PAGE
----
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Interesting Times for Transportation

Transportation systems are very dynamic.  During the last few years the railroads have become more competitive with rapid service from Chicago to Los Angeles in order to out-compete trucking companies.  With this kind of service available, the large trucking companies have put more and more of their freight on the railroads double-stack container trains.  Truckers are countering this competition with requests to be able to run heavier trucks on the Nations highways with weights up to 97,000# as opposed to the current 80,000# limits on most roads.  This would drop the cost of transportation per ton for the shipper.

But as the railroads have gained market share, they now face an interesting test:  The peak Christmas shipping season is upon us but so is the need to absorb a huge fall harvest of corn and soybeans that must be moved to market.  Will the railroads be able to handle both peak seasons at the same time with their available capacity of equipment and people?  Time will tell but the railroads claim they will be able to handle the heavy volumes of freight.

Union Pacific Railroad, Burlington Northern Railroad, Norfolk Southern Railroad, and CSX Transportation are all bringing on furloughed people who had been laid off during the recession.  Union Pacific is bringing on 900 locomotives and a vast supply of hopper cars and containers to meet the demand.  The locomotives had previously been in idle storage during the recent recession.  Other railroads are doing much the same including bringing on line much new equipment that they were anticipating they would need.  In addition, railroads are hiring new people and matching them with experienced people and moving them to specific areas around the country to deal with the logistics of moving long trains on a timely basis.  So, hopefully, the Nations railroads are up to the task of meeting the demands of two peak seasons.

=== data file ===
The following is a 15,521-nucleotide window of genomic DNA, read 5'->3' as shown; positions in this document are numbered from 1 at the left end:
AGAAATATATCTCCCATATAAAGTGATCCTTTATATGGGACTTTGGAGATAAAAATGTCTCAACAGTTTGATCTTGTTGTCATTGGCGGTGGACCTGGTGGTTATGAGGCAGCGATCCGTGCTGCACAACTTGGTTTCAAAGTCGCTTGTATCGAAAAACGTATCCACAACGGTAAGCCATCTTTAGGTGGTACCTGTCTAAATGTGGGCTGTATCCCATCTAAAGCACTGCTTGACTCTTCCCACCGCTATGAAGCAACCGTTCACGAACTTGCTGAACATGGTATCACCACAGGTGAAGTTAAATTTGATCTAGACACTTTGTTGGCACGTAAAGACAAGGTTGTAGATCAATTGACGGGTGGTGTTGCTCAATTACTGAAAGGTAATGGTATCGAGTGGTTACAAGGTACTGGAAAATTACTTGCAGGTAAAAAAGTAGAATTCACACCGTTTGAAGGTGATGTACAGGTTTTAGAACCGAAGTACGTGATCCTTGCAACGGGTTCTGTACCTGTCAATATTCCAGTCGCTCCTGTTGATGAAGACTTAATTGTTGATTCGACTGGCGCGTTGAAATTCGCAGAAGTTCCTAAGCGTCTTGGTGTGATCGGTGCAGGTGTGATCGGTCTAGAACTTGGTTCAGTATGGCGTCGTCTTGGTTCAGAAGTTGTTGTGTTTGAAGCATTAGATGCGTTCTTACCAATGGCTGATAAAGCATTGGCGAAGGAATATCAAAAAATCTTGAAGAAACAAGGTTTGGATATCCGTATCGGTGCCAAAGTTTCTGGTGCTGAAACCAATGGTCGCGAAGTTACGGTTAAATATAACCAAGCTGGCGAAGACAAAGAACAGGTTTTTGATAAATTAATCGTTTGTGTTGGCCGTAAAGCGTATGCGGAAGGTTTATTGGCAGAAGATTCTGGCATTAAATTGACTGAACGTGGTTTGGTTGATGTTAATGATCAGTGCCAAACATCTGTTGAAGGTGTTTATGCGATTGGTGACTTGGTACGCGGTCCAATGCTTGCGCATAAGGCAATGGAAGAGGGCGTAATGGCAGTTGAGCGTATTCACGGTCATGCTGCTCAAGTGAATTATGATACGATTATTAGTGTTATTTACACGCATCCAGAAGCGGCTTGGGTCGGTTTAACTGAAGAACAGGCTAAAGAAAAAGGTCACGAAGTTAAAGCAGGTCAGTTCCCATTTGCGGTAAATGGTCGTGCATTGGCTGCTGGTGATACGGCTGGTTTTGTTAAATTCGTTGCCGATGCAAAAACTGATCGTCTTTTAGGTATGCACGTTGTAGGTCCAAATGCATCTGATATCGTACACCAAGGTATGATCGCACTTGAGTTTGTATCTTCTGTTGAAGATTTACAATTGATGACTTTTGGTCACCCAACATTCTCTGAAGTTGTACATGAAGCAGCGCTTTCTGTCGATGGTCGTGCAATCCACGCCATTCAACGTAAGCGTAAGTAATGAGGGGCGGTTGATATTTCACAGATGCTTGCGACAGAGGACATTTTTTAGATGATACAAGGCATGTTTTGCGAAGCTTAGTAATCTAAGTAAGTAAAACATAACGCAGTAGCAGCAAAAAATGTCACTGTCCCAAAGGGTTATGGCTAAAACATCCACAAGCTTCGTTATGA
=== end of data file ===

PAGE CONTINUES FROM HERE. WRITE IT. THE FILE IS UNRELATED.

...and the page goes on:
Meanwhile, the trucking industry has taken its hits from the Recession and many small carriers are now out of business creating a capacity shortage in some areas.  Adding to their troubles are the new CSA 2010 regulations coming into effect on Nov. 1, 2010 that will target driver safety issues as never before.  CSA 2010 will help to eliminate the unsafe drivers over a few months.  The Winter months are normally slower for trucks and the loss of 3% to 5% of the nations truck drivers may not show up until Spring when freight demand picks up.  But by then, trucking rates will increase due to the capacity shortage that will ensue due to a shortage of qualified drivers.